- Associated Press - Wednesday, December 16, 2015

OMAHA, Neb. (AP) - The Omaha Public Power District is scaling back a proposal that would increase its monthly fixed service fees while proportionately charging less for actual usage.

The Omaha World-Herald (https://bit.ly/1k2vweq ) reports that district managers still plan to recommend the changes for residential and small commercial customers, but managers have proposed to raise the monthly fee to $30 over the next three years, instead of $35. Usage rates would also drop 22 percent over the same period.

The current service fee for residential customers is $10.25.

District officials have said that the goal of the proposal is to have bills more accurately reflect the cost of delivering power to each customer regardless of usage.

Chief Financial Officer Edward Easterlin said 90 percent of an average customer’s bill is based on actual usage, so low-use customers get the benefits of connecting to the grid but don’t pay their share.

Several groups, including the local chapter of the Sierra Club and Bold Nebraska and Nebraskans for Solar, oppose the plan because low-use customers would pay more than they do now for the same amount of electricity. They presented a petition urging members of the district’s board to reject the proposal.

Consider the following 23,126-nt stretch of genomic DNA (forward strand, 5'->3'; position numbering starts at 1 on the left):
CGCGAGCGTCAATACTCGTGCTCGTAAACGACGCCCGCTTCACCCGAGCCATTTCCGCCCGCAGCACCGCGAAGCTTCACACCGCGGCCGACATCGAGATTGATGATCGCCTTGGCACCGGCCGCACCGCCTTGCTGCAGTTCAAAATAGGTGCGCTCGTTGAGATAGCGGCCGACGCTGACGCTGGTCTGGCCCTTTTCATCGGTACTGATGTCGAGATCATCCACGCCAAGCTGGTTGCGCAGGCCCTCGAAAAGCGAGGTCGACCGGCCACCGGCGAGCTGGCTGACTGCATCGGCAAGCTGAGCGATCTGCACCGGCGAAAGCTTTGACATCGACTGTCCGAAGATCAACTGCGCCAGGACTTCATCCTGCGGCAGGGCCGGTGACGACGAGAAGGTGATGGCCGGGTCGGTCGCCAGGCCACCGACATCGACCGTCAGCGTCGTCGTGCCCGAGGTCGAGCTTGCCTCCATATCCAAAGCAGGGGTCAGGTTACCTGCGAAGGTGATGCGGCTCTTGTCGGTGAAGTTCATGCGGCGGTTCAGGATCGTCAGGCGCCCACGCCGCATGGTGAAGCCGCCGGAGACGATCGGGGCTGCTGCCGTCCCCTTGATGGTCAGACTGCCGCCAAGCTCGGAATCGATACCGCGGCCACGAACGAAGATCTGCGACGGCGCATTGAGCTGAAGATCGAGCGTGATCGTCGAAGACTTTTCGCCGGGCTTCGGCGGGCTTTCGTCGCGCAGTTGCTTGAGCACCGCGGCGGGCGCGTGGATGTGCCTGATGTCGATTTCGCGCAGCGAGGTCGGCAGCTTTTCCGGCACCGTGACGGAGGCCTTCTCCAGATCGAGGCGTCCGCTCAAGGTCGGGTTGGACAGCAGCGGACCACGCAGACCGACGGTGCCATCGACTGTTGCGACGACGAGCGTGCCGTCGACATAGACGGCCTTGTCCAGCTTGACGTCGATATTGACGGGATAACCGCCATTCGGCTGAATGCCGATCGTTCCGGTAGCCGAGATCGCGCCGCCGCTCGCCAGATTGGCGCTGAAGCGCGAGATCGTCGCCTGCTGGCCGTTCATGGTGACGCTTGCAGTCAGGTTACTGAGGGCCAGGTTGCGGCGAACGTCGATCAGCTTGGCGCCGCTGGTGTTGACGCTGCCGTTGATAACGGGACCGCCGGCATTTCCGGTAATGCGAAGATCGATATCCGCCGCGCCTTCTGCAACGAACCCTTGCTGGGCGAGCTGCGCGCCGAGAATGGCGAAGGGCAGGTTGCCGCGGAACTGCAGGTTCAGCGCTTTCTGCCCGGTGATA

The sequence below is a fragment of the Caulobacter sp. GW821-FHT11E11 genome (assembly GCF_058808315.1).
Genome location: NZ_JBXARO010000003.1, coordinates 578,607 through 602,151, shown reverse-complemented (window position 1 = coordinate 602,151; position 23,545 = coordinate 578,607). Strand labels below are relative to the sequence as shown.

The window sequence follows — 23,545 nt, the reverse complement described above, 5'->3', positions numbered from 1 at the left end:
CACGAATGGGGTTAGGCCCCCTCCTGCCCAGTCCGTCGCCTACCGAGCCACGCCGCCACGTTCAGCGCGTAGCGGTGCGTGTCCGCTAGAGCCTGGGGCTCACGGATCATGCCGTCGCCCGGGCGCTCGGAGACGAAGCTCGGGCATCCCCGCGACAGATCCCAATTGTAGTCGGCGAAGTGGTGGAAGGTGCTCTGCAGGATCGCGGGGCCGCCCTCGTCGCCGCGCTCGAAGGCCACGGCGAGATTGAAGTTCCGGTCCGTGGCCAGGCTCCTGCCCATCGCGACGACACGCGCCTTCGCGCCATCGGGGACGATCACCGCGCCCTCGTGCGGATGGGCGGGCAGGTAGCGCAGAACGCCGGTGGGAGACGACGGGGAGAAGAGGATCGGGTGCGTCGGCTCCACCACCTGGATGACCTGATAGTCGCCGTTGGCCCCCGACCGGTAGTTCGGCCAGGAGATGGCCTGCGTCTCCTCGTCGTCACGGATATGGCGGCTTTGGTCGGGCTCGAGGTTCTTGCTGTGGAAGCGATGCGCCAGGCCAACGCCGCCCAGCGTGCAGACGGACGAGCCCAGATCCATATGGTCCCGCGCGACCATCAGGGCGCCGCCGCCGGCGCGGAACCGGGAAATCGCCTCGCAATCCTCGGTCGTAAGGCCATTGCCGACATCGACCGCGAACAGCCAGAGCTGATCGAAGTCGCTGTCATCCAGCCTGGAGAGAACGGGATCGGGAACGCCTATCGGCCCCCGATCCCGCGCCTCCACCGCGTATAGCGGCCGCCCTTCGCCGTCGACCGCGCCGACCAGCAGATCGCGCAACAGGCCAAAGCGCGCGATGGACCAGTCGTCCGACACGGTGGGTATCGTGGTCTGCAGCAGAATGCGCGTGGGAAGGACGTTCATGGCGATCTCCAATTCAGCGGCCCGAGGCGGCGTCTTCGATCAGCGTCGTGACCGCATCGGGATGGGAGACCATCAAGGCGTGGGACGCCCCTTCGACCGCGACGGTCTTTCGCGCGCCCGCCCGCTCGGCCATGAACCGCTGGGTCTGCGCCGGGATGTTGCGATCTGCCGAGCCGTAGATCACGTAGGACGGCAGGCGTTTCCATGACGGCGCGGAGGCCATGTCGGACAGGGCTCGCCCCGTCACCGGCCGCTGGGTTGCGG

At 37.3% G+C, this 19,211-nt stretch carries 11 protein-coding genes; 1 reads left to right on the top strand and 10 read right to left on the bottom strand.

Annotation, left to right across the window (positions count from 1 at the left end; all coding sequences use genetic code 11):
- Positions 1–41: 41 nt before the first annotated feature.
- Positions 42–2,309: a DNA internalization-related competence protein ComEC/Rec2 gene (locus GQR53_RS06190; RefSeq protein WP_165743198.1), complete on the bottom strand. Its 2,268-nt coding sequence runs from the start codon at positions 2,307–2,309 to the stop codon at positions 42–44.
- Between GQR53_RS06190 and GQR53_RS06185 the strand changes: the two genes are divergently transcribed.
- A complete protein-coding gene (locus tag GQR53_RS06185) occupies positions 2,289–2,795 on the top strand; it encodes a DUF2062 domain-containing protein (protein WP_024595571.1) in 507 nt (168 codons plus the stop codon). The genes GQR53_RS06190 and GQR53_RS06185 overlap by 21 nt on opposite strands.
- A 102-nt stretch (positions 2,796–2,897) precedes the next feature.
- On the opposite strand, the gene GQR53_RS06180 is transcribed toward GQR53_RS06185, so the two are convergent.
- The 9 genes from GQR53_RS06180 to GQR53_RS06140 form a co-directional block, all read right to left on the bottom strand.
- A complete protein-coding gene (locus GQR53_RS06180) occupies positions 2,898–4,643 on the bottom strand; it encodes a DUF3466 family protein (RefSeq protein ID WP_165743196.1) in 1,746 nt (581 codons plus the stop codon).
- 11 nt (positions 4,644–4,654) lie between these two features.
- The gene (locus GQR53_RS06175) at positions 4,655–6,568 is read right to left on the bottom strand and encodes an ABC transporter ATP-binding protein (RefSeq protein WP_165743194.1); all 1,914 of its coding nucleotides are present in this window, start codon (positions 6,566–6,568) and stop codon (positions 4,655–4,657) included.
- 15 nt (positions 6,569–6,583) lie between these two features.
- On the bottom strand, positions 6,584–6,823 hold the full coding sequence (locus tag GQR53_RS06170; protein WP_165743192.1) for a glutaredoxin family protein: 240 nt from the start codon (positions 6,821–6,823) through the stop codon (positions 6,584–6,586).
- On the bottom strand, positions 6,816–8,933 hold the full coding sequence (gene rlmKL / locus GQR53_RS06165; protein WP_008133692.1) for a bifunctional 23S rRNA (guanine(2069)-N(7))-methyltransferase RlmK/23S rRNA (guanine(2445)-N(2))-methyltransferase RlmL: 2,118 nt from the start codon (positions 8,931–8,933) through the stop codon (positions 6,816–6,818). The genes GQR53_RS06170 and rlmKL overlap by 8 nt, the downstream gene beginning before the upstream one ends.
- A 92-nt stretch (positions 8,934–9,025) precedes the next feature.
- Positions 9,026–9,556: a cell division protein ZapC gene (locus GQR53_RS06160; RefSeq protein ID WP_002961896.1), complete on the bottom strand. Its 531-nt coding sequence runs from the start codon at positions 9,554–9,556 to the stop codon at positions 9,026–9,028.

Board Chairwoman Anne McGuire said the board understands the group’s concerns.

District officials say that monthly bill credits would be offered to low-income, low-use customers. Customers who are a part of Nebraska’s Low-Income Home Energy Assistance Program, who use less than 600 kilowatt-hours of electricity per month would see a graduated monthly credit of $2.50 to $7.50.

The district board is set to vote on the plan Thursday.


Information from: Omaha World-Herald, https://www.omaha.com



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